• Water takes center stage

    First of a series

  • Tough choices needed for New Mexico to take off

    It’s official. Tesla has broken ground at its new “gigafactory” near Reno, Nevada. While New Mexico appears to have missed out on Tesla and its expected 6,500 jobs, some legislators, when asked, seem willing to spend as much as 500 million tax dollars to lure the company to the state.
    While details are by no means firm, it appears that Tesla is looking for an infusion of $500 million, not tax breaks of $500 million. The difference between the two is that tax breaks don’t actually “cost” the state/taxpayers anything because Tesla would have to locate in New Mexico for any tax revenue to result from its activities. When it comes to outright spending of New Mexicans’ tax dollars, those are dollars that come directly out of the pockets of average New Mexicans and the businesses already located here.

  • Campaign questions you don't hear about

    During the political season, while you’re listening to what candidates want to tell you, there’s another form of communication that most of us don’t see. It happens every election season. Maybe it should be more public.
    Organizations of every political stripe send questionnaires to candidates for office, asking for their positions on issues of special interest to those organizations.
    Some questionnaires are designed to educate the candidates about the organization’s issues. That’s a legitimate reason for a questionnaire. Organizations may use the candidates’ responses to make decisions about campaign contributions, endorsements and other forms of support.
    Some questionnaires go further in attempting to pin candidates down to specific positions. The candidate is asked to make a commitment, in writing, to a position that the voters at large never learn about, because the organization has promised it won’t make the answers public. This should concern us.
    Candidates are free to choose which questionnaires they will answer. They can (and do) ignore the questionnaires from organizations they disagree with.
    Over the years I have had a chance to write a few questions and help candidates answer a few questions. Writing the questions is more fun.

  • You can only follow the money if you can see it

    If you’re trying to buy an election or throw an election, you’re in high clover. If you’re a concerned citizen or a reporter trying to find out who is buying elections, you’re in the weeds.
    That was just one thought I had last week, sitting in a roomful of New Mexico journalists at a seminar titled, appropriately, “Follow The Money.”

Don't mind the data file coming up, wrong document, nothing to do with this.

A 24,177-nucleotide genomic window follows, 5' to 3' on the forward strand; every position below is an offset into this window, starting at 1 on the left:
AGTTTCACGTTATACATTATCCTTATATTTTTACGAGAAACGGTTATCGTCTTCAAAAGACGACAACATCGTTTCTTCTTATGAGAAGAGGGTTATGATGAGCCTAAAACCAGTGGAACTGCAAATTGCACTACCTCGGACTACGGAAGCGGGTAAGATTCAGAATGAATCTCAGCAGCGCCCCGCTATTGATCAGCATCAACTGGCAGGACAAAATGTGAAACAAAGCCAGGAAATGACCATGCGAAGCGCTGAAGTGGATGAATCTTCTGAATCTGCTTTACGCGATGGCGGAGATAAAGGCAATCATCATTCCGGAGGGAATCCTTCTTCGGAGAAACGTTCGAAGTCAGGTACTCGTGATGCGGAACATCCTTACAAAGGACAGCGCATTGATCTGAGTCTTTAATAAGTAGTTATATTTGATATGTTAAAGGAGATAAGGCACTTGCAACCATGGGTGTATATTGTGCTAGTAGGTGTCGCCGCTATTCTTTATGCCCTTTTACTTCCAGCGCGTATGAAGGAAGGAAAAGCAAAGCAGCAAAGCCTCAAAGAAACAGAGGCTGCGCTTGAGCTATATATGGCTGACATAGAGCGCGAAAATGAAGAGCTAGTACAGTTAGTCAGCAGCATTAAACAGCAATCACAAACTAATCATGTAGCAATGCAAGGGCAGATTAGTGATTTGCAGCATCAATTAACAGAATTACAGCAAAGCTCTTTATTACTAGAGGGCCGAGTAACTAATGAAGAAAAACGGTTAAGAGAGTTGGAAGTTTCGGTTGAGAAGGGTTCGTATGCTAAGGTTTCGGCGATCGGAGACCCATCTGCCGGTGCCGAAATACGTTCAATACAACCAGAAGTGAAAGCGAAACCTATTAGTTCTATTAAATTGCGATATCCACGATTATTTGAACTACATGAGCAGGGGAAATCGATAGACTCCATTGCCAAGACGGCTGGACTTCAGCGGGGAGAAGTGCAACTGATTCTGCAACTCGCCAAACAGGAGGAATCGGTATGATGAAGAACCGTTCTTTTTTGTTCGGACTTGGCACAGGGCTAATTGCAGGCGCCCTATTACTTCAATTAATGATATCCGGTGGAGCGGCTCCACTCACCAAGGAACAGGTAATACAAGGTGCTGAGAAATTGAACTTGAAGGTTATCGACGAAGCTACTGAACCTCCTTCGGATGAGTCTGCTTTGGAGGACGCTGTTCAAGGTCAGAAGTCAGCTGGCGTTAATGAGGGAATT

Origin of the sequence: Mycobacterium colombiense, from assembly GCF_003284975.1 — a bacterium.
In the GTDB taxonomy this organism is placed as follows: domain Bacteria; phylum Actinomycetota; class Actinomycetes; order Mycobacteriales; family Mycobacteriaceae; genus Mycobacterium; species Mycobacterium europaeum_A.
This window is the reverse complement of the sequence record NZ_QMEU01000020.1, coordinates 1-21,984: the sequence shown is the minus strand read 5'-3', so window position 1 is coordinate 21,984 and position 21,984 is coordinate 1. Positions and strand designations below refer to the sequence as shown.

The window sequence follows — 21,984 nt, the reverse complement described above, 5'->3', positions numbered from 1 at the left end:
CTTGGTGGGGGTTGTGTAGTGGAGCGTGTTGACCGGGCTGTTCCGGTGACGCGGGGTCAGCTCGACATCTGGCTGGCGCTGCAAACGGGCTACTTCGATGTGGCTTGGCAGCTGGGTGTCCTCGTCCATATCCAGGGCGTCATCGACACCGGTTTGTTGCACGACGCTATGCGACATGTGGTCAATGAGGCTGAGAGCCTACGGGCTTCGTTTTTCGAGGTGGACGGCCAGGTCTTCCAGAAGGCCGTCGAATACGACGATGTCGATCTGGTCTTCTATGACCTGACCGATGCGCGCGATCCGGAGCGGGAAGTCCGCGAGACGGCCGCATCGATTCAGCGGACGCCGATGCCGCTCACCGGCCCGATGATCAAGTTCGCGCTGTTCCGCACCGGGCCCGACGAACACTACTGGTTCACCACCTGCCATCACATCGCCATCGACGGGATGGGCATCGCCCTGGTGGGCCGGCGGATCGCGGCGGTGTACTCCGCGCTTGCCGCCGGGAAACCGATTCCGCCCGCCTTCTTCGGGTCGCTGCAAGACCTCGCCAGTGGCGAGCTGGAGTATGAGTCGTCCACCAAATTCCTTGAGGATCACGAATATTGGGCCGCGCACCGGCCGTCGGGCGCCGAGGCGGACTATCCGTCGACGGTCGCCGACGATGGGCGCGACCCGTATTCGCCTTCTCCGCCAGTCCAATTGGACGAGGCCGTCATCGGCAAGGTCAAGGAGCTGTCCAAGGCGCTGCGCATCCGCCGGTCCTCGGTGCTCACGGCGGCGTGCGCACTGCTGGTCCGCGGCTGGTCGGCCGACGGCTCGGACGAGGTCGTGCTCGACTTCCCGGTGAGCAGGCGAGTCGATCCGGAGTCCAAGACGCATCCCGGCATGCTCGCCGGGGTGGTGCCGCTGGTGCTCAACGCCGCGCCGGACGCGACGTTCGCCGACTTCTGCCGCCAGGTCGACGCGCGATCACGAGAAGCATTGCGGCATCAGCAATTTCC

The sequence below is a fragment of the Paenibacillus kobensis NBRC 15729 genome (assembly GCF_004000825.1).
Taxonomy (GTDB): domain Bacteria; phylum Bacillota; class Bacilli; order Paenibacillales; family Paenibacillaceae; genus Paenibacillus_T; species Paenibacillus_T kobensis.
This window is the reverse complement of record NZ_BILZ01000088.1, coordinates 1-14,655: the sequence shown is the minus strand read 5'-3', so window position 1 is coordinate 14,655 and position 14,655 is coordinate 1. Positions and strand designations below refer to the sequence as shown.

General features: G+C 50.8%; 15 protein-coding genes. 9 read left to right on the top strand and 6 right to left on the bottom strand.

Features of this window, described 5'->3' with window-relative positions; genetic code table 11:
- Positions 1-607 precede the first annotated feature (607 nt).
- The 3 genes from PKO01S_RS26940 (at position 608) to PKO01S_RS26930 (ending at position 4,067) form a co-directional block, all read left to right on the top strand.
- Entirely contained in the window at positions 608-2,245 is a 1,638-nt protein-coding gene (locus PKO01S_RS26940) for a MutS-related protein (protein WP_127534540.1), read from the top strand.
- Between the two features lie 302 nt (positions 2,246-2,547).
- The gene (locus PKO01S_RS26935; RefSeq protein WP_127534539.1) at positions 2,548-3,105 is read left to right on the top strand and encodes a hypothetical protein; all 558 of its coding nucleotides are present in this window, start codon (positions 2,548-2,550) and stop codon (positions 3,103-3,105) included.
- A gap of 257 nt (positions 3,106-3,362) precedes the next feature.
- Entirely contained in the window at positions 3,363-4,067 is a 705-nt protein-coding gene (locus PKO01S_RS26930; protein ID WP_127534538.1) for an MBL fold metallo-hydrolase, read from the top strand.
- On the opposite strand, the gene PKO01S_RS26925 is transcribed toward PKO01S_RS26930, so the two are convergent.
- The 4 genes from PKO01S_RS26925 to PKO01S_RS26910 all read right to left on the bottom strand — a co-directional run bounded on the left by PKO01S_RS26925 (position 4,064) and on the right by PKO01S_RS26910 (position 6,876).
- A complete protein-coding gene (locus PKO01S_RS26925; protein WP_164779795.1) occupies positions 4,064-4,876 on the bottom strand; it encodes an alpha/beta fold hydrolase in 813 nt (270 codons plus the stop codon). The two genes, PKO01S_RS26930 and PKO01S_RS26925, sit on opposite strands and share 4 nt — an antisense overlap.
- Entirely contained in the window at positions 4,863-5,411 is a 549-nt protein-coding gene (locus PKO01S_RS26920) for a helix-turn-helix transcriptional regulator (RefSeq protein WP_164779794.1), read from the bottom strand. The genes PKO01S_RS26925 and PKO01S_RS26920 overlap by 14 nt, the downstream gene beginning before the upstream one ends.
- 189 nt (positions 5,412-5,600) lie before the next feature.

Campaign finance is now so murky that it took a day for two smart people from the National Institute on Money in State Politics just to show us the websites we can use to tease out campaign donations. Seminar organizers were the Society of Professional Journalists and New Mexico Foundation for Open Government.
    Even with these tools, the big numbers and their donors still can’t be identified.
    The Citizens United case in 2010 spawned a raft of organizations with lofty names that can accept donations in any amount without revealing the donor, as long as they abide by a few flimsy rules.
    You have the familiar 501(c)3, which is most nonprofits. The 501(c)4 is a social welfare organization that supposedly promotes the common good for a community.
    The 501(c)5 is a labor organization operating for the betterment of working conditions. The 501(c)6 is a business group, like the chamber of commerce.

  • Better to build roads for today than to subsidize Tesla for tomorrow

     Tesla Motors Inc. (teslamotors.com) is brilliant. The electric car manufacturer company says it will build a huge battery factory, a “gigafactory.” (Gotta love that word, “gigafactory.” Wonder where it came from?)
    Tesla has simultaneously and publicly dangled the deal before five states — New Mexico, Arizona, Texas, Nevada and California.
    State economic developers have responded like kittens faced with a piece of yarn. The yarn comment, though a tad snarky, merely says that developers, who get paid to chase deals, are doing their jobs.
    I admit to not paying huge attention to the Tesla proposal. This column focuses on the deep structural troubles affecting the entire state economy.
    A report a few days ago, taken with last week’s column, adjusted that perspective. In what follows, for the sake of argument, assume an either/or situation, one choice or the other.
    Tesla has finally said what it wants from the host state, basically10 percent off the top, according to an Aug. 3 Albuquerque Journal story. For a $5 billion project, that’s $500 million delivered via tax abatements, building infrastructure, job training funds, whatever, all for a gamble, a new, heavily subsidized technology.